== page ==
Complimentry Palette

It's true that one can mix any color desired
by using the three primary colors: Red, Yellow, and Blue.
But have you ever try painting with 2 colors?

I never thought it was possible until I read this American Artist Article earlier in the week. I was intrigued by the notion that one could paint a seemingly full color painting using only 2 complimentary pigments. That would give you 3 palette possibilities: Red/Green, Blue/Orange, and Yellow/Purple.

"Three Onions"
(Orange/Blue Palette)
Joyce Washor

“Using only two families of color (complementary colors) will naturally give your paintings strength and harmony,”
says Joyce Washor in her book Big Art, Small Canvas: Paint Easier, Faster, and Better With Small Oils

Another benefit to this technique is stated in the article: "Complementary palettes are effective for creating rich color because colors appear most vibrant when placed next to their complements."

Just as there are benefits we can also come across some limitations (as can be expected) with the limited palette technique. Granted those who use this method find that there are some colors that just can't be as vibrant as a premixed tube from the store. For instance, "with a red/green palette, a truly vibrant blue is not possible."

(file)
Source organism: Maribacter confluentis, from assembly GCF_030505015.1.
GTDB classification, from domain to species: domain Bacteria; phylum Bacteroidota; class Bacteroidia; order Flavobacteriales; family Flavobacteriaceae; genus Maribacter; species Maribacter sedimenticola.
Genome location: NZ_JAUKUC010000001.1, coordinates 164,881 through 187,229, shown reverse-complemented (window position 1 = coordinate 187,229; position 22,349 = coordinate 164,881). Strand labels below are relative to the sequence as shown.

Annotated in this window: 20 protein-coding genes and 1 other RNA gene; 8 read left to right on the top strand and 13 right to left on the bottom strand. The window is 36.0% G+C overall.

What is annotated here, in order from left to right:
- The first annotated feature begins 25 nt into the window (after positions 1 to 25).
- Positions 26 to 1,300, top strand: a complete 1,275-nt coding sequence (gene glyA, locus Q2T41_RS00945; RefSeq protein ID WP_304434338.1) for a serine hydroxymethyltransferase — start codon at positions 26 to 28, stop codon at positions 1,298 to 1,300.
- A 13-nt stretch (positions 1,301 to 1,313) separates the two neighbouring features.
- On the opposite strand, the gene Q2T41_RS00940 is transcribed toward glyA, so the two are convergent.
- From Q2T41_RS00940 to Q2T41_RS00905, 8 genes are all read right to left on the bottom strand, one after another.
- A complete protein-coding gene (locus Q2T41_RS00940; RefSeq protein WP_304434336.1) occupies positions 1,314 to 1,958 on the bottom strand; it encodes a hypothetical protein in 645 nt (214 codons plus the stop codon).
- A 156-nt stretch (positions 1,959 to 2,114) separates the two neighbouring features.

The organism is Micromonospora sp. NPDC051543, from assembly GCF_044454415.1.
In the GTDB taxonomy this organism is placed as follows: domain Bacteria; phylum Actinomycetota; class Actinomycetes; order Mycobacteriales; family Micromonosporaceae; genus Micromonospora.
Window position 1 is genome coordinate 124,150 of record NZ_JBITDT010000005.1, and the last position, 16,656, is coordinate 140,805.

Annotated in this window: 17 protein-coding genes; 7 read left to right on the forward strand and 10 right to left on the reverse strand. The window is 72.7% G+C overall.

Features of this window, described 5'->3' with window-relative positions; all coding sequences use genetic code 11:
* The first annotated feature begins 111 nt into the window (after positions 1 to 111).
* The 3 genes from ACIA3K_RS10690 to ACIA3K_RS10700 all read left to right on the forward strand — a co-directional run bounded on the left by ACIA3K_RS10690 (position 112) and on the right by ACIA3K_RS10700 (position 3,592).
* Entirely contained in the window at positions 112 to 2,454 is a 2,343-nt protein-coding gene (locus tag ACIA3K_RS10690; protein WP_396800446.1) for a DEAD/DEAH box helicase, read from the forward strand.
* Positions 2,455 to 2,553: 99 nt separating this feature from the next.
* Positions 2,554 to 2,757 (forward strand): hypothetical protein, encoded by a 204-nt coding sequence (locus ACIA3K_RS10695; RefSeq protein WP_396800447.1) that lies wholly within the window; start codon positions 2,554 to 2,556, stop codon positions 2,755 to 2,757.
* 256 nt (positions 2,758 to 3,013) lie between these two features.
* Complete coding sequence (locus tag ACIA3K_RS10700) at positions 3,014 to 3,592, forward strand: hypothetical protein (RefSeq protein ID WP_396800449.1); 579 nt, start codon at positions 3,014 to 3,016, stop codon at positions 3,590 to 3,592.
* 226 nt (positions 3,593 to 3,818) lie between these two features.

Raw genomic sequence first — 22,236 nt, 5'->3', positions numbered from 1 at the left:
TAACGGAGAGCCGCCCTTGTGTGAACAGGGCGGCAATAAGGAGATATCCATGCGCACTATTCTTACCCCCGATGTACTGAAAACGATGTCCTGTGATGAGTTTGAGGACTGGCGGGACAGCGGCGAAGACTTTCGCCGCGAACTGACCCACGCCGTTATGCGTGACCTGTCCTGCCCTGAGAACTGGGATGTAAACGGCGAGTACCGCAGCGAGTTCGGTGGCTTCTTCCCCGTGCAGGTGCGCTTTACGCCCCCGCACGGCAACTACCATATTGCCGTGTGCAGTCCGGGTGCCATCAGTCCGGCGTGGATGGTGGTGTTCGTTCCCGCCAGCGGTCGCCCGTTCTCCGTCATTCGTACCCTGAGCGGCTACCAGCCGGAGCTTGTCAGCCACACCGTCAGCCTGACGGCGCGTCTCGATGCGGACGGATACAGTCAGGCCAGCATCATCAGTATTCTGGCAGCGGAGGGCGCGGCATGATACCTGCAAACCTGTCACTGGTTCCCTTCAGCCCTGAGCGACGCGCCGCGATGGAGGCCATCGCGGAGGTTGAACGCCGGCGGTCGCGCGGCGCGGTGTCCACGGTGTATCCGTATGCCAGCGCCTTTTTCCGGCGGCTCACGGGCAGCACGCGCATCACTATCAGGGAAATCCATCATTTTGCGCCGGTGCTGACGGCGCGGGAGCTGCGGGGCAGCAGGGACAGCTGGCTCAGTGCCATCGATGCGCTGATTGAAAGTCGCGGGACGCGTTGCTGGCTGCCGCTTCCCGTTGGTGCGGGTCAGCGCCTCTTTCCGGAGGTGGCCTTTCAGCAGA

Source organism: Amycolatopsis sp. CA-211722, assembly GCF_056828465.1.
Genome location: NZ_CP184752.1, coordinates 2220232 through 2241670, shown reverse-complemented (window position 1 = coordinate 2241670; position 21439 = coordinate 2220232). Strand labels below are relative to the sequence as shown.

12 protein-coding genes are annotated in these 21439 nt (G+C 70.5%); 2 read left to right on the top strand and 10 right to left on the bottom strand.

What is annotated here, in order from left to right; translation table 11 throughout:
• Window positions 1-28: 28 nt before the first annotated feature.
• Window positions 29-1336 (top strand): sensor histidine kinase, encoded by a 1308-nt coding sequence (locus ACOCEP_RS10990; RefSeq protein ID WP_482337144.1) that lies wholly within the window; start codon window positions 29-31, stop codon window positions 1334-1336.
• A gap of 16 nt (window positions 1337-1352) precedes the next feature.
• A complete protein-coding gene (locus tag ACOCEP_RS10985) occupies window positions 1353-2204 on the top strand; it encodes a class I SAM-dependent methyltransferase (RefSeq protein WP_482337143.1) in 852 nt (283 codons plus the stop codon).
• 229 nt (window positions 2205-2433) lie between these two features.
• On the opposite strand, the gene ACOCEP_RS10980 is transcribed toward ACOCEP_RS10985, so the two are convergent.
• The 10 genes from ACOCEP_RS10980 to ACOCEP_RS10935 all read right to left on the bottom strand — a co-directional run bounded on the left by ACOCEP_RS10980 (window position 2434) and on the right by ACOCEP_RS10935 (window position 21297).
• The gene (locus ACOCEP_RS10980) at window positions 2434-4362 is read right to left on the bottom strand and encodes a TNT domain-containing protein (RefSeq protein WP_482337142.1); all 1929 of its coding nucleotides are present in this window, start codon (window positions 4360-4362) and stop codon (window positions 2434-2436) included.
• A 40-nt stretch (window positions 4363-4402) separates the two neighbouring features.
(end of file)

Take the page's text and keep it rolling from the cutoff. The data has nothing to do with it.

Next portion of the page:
Still Life of Egg and Glass
(Red/Green Palette)
Jacob Stevens

"One of the biggest challenges artists face with this palette is training their eyes to see the subtle nuances in color temperature and intensity."

Well, I'm game for trying this out at least once. Apparently it may take more than one painting to get the hang of it as the limitations are deceptively intricate It did take Washor a couple years before she started feeling comfortable with the technique. But hey, I'm up for spending less money on those fancy oil pigments.

Have you attempted a limited palette of primaries or compliments?
Let us know how it goes!

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